The three standard broad-coverage texts are those by Boas, Riley and Arfken. (I used Arfken in grad school so it might be more advanced.) Each has admirers and detractors, so you can go to your university library and compare them to see which suits your tastes. Note that these strive to cover "all" of the methods of mathematical physics, so they tend to be terse and summary rather than offering derivations and deep explanations. For more advanced treatments (since you asked about "beyond"), classics include Courant and Hilbert, Whittaker and Watson, and the two-volume set by Morse and Feshbach.

To supplement one of the general texts above for a more pedantic approach to a specific topic, Dover has inexpensive texts on virtually every mathematical topic. As one example: Lebedev's Special Functions gives a comprehensive treatment of orthogonal functions and expansions with physics examples.
 
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  • #7
berkeman said:
I have not used the Riley book. I did have one other book that I used after undergrad and for review for my work after I finished graduate school, but found it to be a bit more non-intuitive and non-physical than I preferred (I don't remember the author).

By using the Amazon "Look Inside" feature and looking through the Table of Contents of the Riley text, it looks pretty basic but it does look like it bridges into upper division undergraduate subjects fairly well. The important thing for me would be whether it uses practical real-world problems to illustrate all of the important concepts. That's what I like so much about the Blennow textbook. Have you looked through the Riley text at your university library yet?

https://www.amazon.com/dp/0521679710/?tag=pfamazon01-20

View attachment 249041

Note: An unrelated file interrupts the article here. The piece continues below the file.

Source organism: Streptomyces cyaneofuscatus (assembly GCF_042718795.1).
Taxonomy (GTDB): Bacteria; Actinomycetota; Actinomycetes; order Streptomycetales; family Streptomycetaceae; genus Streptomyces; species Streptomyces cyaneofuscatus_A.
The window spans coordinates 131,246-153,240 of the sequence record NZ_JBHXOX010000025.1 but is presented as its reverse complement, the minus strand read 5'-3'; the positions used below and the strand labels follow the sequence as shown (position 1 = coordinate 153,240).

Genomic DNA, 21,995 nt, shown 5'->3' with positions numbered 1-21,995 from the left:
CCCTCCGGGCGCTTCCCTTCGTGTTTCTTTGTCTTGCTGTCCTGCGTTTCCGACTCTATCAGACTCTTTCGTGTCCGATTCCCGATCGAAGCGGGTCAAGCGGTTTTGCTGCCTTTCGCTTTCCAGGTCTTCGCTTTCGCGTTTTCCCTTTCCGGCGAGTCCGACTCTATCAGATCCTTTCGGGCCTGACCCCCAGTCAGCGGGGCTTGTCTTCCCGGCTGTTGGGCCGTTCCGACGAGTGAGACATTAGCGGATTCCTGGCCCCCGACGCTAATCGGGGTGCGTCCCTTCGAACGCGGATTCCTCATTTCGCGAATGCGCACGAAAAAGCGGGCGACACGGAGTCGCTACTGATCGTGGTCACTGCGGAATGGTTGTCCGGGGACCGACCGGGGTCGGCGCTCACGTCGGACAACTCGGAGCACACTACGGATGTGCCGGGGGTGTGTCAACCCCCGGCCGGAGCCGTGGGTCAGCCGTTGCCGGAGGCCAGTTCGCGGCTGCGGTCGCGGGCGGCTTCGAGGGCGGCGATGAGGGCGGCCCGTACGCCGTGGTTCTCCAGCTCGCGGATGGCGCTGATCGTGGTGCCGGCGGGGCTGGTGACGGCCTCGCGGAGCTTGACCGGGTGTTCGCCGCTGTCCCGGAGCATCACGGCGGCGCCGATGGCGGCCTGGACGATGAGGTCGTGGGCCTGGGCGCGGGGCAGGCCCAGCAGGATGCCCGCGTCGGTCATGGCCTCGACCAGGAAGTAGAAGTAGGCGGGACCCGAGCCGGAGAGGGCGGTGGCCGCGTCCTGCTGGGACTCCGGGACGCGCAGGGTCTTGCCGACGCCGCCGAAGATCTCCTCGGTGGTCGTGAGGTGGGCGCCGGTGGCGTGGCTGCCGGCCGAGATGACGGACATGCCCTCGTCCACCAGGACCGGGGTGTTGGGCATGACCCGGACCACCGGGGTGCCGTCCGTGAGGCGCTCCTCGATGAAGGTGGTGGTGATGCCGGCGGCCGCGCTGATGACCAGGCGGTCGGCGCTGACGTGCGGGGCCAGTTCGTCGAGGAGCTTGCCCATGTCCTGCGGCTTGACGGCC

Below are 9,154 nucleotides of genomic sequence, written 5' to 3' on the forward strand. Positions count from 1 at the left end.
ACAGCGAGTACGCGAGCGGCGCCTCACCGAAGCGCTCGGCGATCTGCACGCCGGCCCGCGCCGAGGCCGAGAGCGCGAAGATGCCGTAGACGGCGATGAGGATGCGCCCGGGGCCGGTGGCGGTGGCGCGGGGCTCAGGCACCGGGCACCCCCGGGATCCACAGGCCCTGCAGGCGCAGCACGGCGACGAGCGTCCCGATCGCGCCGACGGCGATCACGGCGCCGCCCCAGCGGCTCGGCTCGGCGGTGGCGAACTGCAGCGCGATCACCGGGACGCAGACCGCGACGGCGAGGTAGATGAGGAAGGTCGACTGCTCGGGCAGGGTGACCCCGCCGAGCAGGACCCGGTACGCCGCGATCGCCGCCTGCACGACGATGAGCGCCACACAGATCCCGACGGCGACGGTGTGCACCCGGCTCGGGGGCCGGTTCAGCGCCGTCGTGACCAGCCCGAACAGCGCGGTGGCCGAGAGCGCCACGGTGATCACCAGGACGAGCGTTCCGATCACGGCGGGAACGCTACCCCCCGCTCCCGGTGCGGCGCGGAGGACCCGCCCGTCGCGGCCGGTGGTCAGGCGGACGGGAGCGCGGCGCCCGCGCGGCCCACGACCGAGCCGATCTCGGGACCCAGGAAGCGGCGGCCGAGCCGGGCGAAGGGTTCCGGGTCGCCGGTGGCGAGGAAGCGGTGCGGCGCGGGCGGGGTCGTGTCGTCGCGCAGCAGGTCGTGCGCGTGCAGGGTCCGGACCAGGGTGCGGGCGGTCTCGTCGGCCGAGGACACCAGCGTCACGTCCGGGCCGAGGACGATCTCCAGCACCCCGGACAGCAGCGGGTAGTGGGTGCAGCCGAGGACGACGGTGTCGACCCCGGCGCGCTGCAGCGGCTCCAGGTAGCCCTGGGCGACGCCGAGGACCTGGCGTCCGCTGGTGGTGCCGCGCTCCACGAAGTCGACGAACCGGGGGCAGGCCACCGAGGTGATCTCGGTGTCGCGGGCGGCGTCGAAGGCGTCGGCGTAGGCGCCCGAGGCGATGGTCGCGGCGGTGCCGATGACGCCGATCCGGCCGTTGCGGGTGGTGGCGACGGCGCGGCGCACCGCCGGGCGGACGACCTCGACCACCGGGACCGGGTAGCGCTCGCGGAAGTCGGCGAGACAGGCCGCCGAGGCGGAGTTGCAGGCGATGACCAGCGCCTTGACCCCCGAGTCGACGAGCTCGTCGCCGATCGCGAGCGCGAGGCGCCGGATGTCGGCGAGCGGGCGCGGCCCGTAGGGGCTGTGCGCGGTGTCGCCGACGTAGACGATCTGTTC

No, I haven't yet checked it out for my uni library is pretty average. To be honest, I found Prof. Blennow's book really great after viewing a sample on Amazon but the book is way way beyond the budget of a middle class student in India (e-book costs about 5000 INR while the paperback is around 5500 INR). This why I was asking if the Riley one had been used by you so that you could provide me a picture of how good or bad the book is. Do you have any other recommendations?
 

Related to Mathematical methods for physics and engineering-Reviews/Suggestions

1. What are the main mathematical methods used in physics and engineering?

The main mathematical methods used in physics and engineering include calculus, linear algebra, differential equations, and complex analysis. These methods are used to model and solve problems in various areas such as mechanics, electromagnetism, thermodynamics, and quantum mechanics.

2. How important is a strong foundation in mathematics for studying physics and engineering?

A strong foundation in mathematics is essential for studying physics and engineering. These fields rely heavily on mathematical concepts and equations to describe and understand the physical world. Without a solid understanding of mathematical methods, it can be difficult to fully grasp the principles and theories in physics and engineering.

3. Are there any specific mathematical methods that are more useful for certain areas of physics and engineering?

Yes, certain mathematical methods may be more useful for specific areas of physics and engineering. For example, differential equations are commonly used in mechanics and electromagnetism, while complex analysis is often used in quantum mechanics. It is important to have a broad understanding of various mathematical methods to effectively apply them to different areas of study.

4. How can I improve my mathematical skills for physics and engineering?

Practicing regularly and seeking help from resources such as textbooks, online tutorials, and study groups can help improve mathematical skills for physics and engineering. It is also important to have a solid understanding of basic mathematical concepts and to continuously review and reinforce them.

5. Are there any recommended resources for learning mathematical methods for physics and engineering?

There are many resources available for learning mathematical methods for physics and engineering, including textbooks, online courses, and video lectures. Some popular textbooks include "Mathematical Methods in the Physical Sciences" by Mary L. Boas and "Mathematical Methods for Physics and Engineering" by K.F. Riley, M.P. Hobson, and S.J. Bence. Online resources such as Khan Academy and MIT OpenCourseWare also offer free courses and tutorials on mathematical methods for physics and engineering.